Nashville songwriter and producer Andrew Petroff is no stranger to collaborating with big names in the industry. Through writing with Jeff Trott and producing for Sheryl Crow, he has carved out his own path in the country music scene.
Unlike most other country music producers, Petroff draws inspiration from sound more than anything else. Spending most of his time writing and recording with other artists requires him to pay attention to the flavorful details. As he puts it, “It’s usually a combination of getting in the room with an artist, trying to find a sound and create a thing, and write songs. And that turns into a record.”
His studio is decorated with a drum set, several guitars and Output’s Platform Studio Desk, which provide the perfect setting for making music. But Petroff’s secret sauce lives in his computer: ARCADE.
A sample library you can play
One of the most alluring things about Arcade to Petroff is that it’s playable. “It sparks like this great, creative energy where you can kind of dig around and find something that you wouldn’t normally pick up and play,” he says.
And that’s exactly why he has turned to Arcade for generating the beat elements in his songs.
“I actually used to start sessions a lot just to kind of give a rhythm and I’ll come back and build drum beats and chop stuff up,” says Petroff. Sometimes, a fully processed drum loop from Arcade can be the source of inspiration he’s looking for. But he still likes to add his signature to it. “I have a kit set up back here and so I often play stuff along with whatever I’m kind of digging around in Arcade,” he says, as he demonstrates how he can get an idea started with the Indie 808 Sampler.
Searching for colors and emotions
The advantage of using an expansive creative tool like Arcade is that it’s packed with palatable sounds. Having track-ready loops and samples means fast-tracking the songwriting process.
“Arcade makes it easy to just get an idea really quick and a color. If it doesn’t work, you can throw it out. If it works, you can dive in and go way deeper. It’s like this cool turning point of being able to move really fast and then being able to go really deep,” says Petroff, as he elaborates on what makes Arcade special next to other loop and sample libraries in the market. He can even lock his Sampler to ensure that every element displayed plays back in the key of his choice. The ultimate goal? Put together something concrete enough for other artists and songwriters to feel inspired.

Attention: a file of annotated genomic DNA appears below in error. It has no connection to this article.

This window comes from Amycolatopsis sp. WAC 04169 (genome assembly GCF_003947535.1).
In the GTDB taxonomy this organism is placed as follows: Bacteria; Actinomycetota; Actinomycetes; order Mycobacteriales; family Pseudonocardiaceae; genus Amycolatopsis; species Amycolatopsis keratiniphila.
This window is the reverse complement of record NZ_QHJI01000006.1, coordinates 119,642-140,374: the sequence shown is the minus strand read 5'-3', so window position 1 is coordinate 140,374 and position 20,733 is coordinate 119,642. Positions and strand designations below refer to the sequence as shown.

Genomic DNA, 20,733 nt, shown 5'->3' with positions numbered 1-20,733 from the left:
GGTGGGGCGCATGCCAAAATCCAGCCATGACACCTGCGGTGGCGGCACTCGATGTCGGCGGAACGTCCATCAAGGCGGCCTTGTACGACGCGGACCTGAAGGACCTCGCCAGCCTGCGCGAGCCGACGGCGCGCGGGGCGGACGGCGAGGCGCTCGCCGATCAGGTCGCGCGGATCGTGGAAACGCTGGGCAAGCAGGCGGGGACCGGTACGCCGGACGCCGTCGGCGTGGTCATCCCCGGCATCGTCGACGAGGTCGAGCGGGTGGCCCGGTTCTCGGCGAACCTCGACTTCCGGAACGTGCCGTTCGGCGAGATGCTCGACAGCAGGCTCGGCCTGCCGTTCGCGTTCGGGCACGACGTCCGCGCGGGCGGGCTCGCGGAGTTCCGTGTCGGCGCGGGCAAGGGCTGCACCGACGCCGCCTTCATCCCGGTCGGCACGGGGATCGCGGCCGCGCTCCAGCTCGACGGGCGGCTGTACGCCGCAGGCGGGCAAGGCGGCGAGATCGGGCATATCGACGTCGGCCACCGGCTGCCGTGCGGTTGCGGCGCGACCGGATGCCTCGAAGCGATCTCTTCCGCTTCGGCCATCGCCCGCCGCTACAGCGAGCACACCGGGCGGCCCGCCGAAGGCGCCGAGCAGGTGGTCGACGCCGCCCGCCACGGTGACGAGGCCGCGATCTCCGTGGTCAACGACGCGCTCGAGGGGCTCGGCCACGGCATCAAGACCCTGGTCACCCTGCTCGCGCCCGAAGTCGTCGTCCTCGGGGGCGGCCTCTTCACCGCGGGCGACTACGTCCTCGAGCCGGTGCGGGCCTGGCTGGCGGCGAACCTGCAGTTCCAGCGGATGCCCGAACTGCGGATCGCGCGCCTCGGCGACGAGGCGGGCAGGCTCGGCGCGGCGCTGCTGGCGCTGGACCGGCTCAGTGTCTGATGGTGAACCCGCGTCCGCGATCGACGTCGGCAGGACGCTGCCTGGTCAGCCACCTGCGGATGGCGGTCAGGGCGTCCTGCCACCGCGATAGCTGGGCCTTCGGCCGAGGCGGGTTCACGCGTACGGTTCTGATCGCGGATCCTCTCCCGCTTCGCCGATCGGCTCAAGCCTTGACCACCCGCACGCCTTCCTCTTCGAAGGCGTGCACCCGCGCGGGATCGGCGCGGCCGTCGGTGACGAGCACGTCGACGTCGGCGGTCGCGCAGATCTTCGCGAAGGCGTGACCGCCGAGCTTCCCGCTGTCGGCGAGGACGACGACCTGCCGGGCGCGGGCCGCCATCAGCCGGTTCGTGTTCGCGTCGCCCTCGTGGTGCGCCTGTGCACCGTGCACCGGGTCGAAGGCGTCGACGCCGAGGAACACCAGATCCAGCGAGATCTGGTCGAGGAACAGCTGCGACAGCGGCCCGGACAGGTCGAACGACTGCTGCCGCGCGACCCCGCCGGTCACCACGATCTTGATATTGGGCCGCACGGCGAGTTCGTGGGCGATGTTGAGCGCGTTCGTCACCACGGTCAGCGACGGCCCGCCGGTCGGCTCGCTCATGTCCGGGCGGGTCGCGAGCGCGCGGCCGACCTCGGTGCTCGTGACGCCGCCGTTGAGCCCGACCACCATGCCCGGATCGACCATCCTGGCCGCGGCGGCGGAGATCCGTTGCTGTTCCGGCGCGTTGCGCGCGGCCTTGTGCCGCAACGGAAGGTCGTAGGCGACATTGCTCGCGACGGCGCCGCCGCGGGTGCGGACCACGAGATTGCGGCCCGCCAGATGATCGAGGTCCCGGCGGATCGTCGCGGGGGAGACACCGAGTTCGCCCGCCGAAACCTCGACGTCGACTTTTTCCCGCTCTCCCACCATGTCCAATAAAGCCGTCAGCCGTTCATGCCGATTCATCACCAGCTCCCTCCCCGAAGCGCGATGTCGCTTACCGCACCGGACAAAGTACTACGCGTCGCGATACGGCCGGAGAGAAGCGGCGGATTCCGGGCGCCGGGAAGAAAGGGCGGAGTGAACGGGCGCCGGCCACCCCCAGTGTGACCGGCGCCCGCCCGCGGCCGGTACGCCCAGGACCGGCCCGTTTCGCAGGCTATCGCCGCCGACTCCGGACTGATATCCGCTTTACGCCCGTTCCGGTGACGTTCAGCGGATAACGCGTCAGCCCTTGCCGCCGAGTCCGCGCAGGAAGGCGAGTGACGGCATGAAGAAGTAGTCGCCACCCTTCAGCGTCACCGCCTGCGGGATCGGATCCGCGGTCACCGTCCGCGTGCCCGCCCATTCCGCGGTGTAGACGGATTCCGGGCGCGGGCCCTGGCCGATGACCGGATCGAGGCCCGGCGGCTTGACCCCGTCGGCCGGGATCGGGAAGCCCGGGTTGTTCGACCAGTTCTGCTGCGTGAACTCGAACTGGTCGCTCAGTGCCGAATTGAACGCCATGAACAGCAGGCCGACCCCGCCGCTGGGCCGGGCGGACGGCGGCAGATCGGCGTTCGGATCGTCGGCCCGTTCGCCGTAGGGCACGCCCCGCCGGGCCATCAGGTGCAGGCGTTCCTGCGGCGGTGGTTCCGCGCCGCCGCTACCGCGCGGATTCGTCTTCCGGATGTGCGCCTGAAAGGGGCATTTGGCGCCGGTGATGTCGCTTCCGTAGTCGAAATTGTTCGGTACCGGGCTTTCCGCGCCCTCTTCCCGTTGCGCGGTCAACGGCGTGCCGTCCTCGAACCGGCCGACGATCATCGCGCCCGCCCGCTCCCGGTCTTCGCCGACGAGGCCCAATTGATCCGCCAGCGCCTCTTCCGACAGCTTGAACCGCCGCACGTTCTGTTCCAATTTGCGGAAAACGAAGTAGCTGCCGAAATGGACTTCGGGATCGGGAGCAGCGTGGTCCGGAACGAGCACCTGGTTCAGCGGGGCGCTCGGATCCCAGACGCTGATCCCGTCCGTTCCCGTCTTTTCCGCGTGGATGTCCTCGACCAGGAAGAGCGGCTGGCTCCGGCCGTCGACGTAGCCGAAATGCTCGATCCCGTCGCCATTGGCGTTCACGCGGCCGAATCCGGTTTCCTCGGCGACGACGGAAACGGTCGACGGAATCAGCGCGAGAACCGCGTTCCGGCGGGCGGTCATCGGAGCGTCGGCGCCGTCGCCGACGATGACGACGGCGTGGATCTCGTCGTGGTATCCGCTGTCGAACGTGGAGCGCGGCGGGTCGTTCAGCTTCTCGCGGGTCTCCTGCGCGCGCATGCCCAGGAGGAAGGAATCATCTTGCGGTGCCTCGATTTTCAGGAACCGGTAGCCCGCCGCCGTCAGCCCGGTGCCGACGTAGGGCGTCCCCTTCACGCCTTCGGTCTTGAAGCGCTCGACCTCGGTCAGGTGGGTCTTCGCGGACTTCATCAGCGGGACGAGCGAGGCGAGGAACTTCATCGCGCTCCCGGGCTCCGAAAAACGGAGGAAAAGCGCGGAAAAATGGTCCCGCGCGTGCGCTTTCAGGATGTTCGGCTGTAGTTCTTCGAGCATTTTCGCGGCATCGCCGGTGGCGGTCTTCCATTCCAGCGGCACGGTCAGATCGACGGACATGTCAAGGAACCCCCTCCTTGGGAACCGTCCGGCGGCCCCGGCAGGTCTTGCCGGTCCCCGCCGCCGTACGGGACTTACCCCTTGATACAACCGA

Recording for the Nashville Line in Arcade
Petroff has actually contributed to the recording and production of some of the sounds within Arcade. When asked about the inspiration behind it, he replies, “The Nashville Line that we did is more than country. Basically, the only heart and fascia we had were that it was recorded in Nashville with Nashville players. You’ll have stuff that does sound country. There’s some old throwback stuff, there’s new modern stuff, but in terms of actual content, it’s a little bit of everything happening in town. You’re going to be able to use it in a bunch of different genres, no matter what you’re doing.”
One of his favorite bits in the Nashville Line is the “Dirty Steel” preset. Using it as a transitional element, Petroff lays the groundwork for the guitar part he’s about to record. Since guitar is his primary instrument of choice, playing along with it reveals whether the beat is songwriting material or not.
So what comes next? “Sometimes I’ll work on a verse thing or a chorus thing…and just try to have a bunch of ideas ready to go. I have all the sounds on Arcade and some different guitar tones ready to roll for an artist. They come in the morning and try to write a hit, get the best song we can there,” says Petroff, walking us through his checklist.
More than a country music hub
Petroff believes that Nashville has greatly transformed in recent years. “Even a few years ago, it felt more country-dominated, but now there’s everything,” he states, and he has proof to back it up. “I’m working in all genres — rock and country and pop and hip hop. It’s been really cool to be able to make that kind of music here and have Nashville become such a central force for music in general.”
Infusing songs with Arcade, Andrew Petroff will undoubtedly continue to blur the lines between genres.